I like that Kay's telling me things she probably wouldn’t tell another client. I ask her if there’s a difference between rent-a-friends and real friends. "Real friends say what you don’t want to hear. People don't like being in the wrong—they think, Oh, she really had the audacity to say that? They don’t ask themselves: What is this teaching me? One time, someone was asking advice on a personal issue; I was too severe. I told him: 'If your wife is not serving your needs then you need to walk away, you deserve someone who makes you value yourself.' He became very defensive."
When you have a finance worker's salary you can pay to get what you want, but maybe that stops you from getting what you need. Someone to tell you to stop logging onto other people's Instagram accounts just to stalk your ex's spa day in Budapest. Someone to tell you that the way your spit smacks around your mouth while you chew is revolting. Someone to tell you that theming your room after your favorite sports team featuring a single bed and that poster of a tennis player scratching her ass is not a room fit to bring a lady back to. Friends set you straight, rent-a-friends can’t.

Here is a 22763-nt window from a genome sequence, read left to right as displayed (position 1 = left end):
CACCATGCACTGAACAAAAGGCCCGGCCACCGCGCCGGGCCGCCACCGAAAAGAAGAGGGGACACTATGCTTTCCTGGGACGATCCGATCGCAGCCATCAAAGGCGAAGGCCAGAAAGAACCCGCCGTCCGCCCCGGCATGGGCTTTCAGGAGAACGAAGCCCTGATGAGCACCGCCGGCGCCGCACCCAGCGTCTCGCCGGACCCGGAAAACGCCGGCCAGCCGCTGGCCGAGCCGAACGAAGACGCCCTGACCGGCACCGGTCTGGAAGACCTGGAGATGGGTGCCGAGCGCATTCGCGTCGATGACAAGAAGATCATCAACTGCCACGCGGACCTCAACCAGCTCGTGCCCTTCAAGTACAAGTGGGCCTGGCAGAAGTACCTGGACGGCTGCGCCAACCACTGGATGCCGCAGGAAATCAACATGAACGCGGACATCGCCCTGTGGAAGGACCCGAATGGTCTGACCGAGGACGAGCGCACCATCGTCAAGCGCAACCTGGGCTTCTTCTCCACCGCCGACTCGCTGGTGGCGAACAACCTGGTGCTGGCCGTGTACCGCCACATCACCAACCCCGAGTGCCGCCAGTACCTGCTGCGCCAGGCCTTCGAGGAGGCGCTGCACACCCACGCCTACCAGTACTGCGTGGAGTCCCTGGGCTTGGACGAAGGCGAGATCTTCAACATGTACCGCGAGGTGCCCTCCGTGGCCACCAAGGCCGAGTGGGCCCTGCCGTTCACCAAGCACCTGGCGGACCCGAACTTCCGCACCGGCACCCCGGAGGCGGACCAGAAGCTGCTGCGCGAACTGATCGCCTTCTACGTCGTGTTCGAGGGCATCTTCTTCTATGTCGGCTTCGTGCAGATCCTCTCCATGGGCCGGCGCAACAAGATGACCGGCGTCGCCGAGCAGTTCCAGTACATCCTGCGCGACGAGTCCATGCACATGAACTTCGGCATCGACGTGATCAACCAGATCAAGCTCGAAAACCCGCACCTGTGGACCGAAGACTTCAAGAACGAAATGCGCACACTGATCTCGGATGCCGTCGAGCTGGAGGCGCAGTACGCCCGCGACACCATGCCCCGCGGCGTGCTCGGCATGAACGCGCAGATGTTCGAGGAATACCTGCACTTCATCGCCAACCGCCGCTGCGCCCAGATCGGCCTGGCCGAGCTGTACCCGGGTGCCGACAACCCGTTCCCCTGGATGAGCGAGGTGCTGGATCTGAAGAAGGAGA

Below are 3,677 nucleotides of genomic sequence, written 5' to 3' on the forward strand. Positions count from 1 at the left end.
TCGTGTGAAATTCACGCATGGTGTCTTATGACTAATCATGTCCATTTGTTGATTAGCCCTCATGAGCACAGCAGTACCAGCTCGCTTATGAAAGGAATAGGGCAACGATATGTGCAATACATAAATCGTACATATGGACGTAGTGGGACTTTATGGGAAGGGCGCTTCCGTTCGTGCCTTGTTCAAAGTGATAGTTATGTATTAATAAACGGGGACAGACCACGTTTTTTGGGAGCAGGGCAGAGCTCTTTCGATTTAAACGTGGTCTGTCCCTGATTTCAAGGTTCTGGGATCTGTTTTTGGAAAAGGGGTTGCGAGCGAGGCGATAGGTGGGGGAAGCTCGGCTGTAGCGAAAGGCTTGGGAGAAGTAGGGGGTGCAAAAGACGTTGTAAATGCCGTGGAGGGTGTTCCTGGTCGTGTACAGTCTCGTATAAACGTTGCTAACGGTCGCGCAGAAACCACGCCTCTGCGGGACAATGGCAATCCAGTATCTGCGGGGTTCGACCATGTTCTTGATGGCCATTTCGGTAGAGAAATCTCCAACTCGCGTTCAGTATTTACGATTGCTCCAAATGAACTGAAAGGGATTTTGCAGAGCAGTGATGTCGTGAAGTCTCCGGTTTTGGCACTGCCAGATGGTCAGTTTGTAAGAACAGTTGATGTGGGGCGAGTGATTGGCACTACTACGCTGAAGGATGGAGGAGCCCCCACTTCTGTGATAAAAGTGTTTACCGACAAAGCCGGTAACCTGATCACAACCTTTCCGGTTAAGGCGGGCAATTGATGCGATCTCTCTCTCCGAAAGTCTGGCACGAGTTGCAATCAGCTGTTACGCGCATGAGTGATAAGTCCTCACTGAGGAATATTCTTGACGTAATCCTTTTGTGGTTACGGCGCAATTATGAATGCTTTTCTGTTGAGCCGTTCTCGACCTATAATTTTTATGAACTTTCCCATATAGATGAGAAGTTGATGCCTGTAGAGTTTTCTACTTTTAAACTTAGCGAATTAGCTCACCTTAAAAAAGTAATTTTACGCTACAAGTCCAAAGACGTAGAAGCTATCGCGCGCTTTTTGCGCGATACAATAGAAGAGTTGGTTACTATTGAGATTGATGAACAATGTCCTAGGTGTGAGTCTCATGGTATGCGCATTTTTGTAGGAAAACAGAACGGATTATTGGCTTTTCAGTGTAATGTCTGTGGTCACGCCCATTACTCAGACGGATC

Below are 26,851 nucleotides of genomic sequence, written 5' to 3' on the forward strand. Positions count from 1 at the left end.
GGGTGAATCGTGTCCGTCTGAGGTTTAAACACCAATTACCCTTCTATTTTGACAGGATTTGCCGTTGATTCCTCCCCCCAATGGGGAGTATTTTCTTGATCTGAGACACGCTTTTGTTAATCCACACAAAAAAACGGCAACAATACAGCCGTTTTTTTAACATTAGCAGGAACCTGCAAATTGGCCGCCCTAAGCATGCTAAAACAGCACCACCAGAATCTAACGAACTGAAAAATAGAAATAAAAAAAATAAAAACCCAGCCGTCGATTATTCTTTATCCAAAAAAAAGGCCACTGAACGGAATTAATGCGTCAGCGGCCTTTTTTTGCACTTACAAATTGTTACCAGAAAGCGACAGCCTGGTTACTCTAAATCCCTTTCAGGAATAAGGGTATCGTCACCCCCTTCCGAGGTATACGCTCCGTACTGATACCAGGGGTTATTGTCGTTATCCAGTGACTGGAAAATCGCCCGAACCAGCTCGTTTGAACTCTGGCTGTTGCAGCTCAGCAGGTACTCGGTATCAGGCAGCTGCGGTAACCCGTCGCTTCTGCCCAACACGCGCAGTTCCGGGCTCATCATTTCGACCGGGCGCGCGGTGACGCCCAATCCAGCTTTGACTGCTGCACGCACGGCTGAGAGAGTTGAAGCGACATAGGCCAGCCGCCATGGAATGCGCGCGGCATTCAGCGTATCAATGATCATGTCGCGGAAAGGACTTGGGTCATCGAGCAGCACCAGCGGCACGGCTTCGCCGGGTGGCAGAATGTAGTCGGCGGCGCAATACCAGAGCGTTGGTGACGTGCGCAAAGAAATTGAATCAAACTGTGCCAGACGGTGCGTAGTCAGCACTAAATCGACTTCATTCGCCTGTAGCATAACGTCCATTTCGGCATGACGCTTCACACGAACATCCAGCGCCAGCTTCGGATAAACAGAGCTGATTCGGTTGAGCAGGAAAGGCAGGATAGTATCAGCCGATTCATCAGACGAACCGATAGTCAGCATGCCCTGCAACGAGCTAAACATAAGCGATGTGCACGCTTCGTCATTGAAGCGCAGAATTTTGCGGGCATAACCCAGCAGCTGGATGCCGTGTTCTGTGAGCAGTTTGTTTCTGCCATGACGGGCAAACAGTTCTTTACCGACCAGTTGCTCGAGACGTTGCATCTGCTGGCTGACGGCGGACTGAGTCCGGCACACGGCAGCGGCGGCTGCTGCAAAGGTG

As I walk back from the bus stop to my house, Kay sends me a text: "thanks so much for today! I had so much fun x." It's difficult to tell whether she actually means it, or whether she tells all her clients personal details about herself in order to feign closeness. Either way, it made me feel less alone. As Kay heads off on the train back to home, I wonder if in the future, when she becomes a full-time investment banker, if she will be the one hiring a companion on Rent-a-Friend. Plagued by loneliness after spending late nights at the office crouched over a tub of take-out Yaki Soba, staying at work until the rims of her eyes are pink. I guess she'll just need good friends around to tell her when to stop working so hard.